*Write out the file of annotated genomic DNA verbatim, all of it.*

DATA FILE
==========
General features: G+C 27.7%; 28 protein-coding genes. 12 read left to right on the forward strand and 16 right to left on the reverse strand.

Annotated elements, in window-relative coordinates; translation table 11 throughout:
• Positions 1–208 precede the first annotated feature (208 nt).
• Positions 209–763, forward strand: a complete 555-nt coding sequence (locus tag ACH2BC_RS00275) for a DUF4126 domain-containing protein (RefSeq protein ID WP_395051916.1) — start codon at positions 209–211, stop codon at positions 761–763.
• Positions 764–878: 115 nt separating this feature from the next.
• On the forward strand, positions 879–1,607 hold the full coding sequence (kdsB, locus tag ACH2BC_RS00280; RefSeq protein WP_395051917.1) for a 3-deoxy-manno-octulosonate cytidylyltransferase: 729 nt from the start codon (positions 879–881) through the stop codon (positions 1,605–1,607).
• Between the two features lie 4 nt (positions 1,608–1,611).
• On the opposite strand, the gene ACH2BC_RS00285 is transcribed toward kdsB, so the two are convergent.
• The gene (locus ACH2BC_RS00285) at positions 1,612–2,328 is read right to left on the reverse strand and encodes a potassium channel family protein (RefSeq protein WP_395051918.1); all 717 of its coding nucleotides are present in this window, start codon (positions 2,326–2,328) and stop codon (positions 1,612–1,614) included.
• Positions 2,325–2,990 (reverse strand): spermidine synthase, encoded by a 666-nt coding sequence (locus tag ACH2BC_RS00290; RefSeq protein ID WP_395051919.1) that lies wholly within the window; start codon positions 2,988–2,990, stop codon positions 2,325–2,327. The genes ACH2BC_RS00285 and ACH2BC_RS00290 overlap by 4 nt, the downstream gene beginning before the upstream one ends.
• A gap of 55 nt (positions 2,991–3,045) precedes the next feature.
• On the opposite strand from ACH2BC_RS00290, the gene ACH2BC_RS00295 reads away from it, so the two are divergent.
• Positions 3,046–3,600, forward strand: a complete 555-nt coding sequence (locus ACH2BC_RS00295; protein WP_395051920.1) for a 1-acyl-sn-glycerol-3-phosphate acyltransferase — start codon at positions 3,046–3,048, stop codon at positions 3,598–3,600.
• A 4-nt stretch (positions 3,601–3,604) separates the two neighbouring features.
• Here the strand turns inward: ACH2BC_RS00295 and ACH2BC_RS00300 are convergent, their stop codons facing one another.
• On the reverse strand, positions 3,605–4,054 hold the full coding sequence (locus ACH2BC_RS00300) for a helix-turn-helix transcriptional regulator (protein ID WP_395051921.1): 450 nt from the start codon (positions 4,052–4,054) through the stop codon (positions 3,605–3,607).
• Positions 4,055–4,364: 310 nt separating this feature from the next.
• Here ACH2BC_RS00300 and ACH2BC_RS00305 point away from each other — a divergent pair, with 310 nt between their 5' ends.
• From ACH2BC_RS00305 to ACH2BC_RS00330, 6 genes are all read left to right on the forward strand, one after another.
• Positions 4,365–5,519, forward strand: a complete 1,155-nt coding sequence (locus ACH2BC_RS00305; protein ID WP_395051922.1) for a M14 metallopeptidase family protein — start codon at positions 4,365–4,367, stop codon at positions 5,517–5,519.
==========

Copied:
General features: G+C 27.7%; 28 protein-coding genes. 12 read left to right on the forward strand and 16 right to left on the reverse strand.

Annotated elements, in window-relative coordinates; translation table 11 throughout:
• Positions 1–208 precede the first annotated feature (208 nt).
• Positions 209–763, forward strand: a complete 555-nt coding sequence (locus tag ACH2BC_RS00275) for a DUF4126 domain-containing protein (RefSeq protein ID WP_395051916.1) — start codon at positions 209–211, stop codon at positions 761–763.
• Positions 764–878: 115 nt separating this feature from the next.
• On the forward strand, positions 879–1,607 hold the full coding sequence (kdsB, locus tag ACH2BC_RS00280; RefSeq protein WP_395051917.1) for a 3-deoxy-manno-octulosonate cytidylyltransferase: 729 nt from the start codon (positions 879–881) through the stop codon (positions 1,605–1,607).
• Between the two features lie 4 nt (positions 1,608–1,611).
• On the opposite strand, the gene ACH2BC_RS00285 is transcribed toward kdsB, so the two are convergent.
• The gene (locus ACH2BC_RS00285) at positions 1,612–2,328 is read right to left on the reverse strand and encodes a potassium channel family protein (RefSeq protein WP_395051918.1); all 717 of its coding nucleotides are present in this window, start codon (positions 2,326–2,328) and stop codon (positions 1,612–1,614) included.
• Positions 2,325–2,990 (reverse strand): spermidine synthase, encoded by a 666-nt coding sequence (locus tag ACH2BC_RS00290; RefSeq protein ID WP_395051919.1) that lies wholly within the window; start codon positions 2,988–2,990, stop codon positions 2,325–2,327. The genes ACH2BC_RS00285 and ACH2BC_RS00290 overlap by 4 nt, the downstream gene beginning before the upstream one ends.
• A gap of 55 nt (positions 2,991–3,045) precedes the next feature.
• On the opposite strand from ACH2BC_RS00290, the gene ACH2BC_RS00295 reads away from it, so the two are divergent.
• Positions 3,046–3,600, forward strand: a complete 555-nt coding sequence (locus ACH2BC_RS00295; protein WP_395051920.1) for a 1-acyl-sn-glycerol-3-phosphate acyltransferase — start codon at positions 3,046–3,048, stop codon at positions 3,598–3,600.
• A 4-nt stretch (positions 3,601–3,604) separates the two neighbouring features.
• Here the strand turns inward: ACH2BC_RS00295 and ACH2BC_RS00300 are convergent, their stop codons facing one another.
• On the reverse strand, positions 3,605–4,054 hold the full coding sequence (locus ACH2BC_RS00300) for a helix-turn-helix transcriptional regulator (protein ID WP_395051921.1): 450 nt from the start codon (positions 4,052–4,054) through the stop codon (positions 3,605–3,607).
• Positions 4,055–4,364: 310 nt separating this feature from the next.
• Here ACH2BC_RS00300 and ACH2BC_RS00305 point away from each other — a divergent pair, with 310 nt between their 5' ends.
• From ACH2BC_RS00305 to ACH2BC_RS00330, 6 genes are all read left to right on the forward strand, one after another.
• Positions 4,365–5,519, forward strand: a complete 1,155-nt coding sequence (locus ACH2BC_RS00305; protein ID WP_395051922.1) for a M14 metallopeptidase family protein — start codon at positions 4,365–4,367, stop codon at positions 5,517–5,519.